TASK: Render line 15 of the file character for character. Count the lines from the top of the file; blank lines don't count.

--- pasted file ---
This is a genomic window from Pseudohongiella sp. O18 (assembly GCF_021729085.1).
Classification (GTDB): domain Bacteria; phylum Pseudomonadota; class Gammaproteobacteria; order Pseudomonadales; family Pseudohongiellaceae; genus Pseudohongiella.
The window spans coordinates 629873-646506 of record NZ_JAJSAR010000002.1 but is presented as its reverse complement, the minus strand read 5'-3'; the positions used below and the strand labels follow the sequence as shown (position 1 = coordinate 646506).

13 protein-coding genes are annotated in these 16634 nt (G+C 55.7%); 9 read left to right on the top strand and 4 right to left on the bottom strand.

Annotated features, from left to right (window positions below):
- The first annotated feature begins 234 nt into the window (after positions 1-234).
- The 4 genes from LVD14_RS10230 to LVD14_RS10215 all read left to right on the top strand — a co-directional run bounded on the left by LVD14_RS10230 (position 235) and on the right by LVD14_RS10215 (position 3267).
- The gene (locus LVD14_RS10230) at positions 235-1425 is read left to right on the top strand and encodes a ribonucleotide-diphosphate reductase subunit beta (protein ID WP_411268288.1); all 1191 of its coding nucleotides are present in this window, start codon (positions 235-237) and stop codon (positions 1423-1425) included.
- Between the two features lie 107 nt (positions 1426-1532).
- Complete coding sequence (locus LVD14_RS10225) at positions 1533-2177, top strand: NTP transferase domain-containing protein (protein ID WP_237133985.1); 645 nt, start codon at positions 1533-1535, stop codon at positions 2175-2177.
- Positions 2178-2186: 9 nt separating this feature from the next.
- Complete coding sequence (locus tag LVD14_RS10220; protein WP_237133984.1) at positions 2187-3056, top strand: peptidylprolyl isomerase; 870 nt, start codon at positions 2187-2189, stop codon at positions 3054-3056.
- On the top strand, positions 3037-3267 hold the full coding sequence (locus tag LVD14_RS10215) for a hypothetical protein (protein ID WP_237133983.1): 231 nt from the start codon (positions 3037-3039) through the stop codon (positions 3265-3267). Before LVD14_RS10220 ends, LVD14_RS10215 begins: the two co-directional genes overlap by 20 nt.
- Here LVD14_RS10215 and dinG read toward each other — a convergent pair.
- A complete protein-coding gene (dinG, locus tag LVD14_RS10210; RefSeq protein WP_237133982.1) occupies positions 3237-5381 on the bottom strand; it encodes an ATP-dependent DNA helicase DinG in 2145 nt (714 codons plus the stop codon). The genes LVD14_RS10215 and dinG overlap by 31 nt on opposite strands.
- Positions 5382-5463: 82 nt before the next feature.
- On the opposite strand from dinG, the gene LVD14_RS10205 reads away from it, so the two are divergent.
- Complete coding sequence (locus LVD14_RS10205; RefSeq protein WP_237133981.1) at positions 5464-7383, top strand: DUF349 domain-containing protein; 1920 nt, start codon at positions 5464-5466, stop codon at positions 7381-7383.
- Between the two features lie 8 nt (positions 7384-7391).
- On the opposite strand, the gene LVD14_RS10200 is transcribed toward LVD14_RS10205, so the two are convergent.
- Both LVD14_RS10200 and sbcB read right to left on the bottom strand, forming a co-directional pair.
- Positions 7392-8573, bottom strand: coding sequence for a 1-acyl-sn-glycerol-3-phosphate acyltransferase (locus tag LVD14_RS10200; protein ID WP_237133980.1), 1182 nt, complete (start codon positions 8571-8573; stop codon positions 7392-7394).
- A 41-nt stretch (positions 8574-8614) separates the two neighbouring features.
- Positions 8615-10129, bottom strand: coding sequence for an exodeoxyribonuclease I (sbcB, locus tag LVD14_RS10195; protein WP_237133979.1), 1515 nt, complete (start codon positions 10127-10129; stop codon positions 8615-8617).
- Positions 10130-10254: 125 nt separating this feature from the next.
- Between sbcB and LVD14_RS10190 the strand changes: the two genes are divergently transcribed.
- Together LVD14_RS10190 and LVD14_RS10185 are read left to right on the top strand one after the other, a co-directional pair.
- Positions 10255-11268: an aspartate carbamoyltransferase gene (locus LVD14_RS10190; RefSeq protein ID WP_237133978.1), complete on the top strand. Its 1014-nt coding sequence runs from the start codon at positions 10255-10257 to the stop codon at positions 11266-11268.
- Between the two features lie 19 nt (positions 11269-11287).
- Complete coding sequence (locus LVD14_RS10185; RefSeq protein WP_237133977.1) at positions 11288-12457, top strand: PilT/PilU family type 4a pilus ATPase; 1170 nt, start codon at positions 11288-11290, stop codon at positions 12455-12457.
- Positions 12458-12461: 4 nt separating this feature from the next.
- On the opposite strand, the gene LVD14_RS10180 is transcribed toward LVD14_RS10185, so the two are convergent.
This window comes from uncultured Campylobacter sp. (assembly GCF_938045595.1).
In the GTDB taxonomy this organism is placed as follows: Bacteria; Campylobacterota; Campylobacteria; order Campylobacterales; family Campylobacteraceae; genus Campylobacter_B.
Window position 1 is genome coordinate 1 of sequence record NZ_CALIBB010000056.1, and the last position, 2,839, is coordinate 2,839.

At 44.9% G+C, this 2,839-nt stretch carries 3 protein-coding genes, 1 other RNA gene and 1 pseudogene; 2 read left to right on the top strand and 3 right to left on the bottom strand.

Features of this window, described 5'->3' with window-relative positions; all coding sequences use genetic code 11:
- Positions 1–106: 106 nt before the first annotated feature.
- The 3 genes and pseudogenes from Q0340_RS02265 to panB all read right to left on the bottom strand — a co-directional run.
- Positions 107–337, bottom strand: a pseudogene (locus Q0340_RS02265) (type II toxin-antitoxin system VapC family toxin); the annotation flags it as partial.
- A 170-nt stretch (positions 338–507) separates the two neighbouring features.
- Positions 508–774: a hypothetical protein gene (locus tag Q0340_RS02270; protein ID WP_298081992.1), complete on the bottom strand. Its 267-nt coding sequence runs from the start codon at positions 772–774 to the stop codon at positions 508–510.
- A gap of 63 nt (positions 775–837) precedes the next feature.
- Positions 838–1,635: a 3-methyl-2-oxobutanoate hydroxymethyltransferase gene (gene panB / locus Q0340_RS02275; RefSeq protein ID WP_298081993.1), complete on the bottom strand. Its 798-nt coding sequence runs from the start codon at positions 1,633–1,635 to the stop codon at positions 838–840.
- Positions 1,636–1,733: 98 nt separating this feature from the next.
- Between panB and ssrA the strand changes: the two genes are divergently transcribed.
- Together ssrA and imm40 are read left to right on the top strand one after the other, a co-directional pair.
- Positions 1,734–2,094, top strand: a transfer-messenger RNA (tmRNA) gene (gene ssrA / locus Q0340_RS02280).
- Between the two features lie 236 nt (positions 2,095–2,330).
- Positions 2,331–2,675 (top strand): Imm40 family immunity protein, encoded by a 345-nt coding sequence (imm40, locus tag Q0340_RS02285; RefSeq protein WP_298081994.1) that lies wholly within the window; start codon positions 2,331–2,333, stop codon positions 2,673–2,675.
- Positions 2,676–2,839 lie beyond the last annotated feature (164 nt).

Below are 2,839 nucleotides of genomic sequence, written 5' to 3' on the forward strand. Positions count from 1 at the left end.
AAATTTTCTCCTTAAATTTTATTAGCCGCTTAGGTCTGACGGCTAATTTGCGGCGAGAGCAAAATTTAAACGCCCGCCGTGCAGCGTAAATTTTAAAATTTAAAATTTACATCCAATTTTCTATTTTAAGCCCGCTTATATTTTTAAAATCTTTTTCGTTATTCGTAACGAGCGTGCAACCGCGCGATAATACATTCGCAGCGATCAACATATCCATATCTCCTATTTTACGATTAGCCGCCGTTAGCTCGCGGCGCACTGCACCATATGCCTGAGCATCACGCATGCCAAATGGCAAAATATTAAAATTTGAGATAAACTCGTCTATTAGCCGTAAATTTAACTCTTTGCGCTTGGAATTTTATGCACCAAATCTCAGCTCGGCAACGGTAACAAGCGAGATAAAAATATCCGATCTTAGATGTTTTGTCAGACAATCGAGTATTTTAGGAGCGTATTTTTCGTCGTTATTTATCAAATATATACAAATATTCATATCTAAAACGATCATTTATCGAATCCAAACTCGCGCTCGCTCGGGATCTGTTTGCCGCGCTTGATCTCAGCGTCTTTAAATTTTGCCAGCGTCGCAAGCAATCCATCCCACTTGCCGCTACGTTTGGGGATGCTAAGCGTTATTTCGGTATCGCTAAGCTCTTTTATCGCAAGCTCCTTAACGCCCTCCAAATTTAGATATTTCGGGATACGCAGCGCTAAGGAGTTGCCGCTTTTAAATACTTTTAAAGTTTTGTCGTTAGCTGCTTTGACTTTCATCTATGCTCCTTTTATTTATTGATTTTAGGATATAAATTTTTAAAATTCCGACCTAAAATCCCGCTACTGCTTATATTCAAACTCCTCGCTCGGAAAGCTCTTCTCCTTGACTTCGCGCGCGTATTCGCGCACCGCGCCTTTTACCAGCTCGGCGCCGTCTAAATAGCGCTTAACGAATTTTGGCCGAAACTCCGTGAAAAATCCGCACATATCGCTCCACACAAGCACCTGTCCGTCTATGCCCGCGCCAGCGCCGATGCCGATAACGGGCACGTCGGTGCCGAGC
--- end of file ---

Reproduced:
- A complete protein-coding gene (dinG, locus tag LVD14_RS10210; RefSeq protein WP_237133982.1) occupies positions 3237-5381 on the bottom strand; it encodes an ATP-dependent DNA helicase DinG in 2145 nt (714 codons plus the stop codon). The genes LVD14_RS10215 and dinG overlap by 31 nt on opposite strands.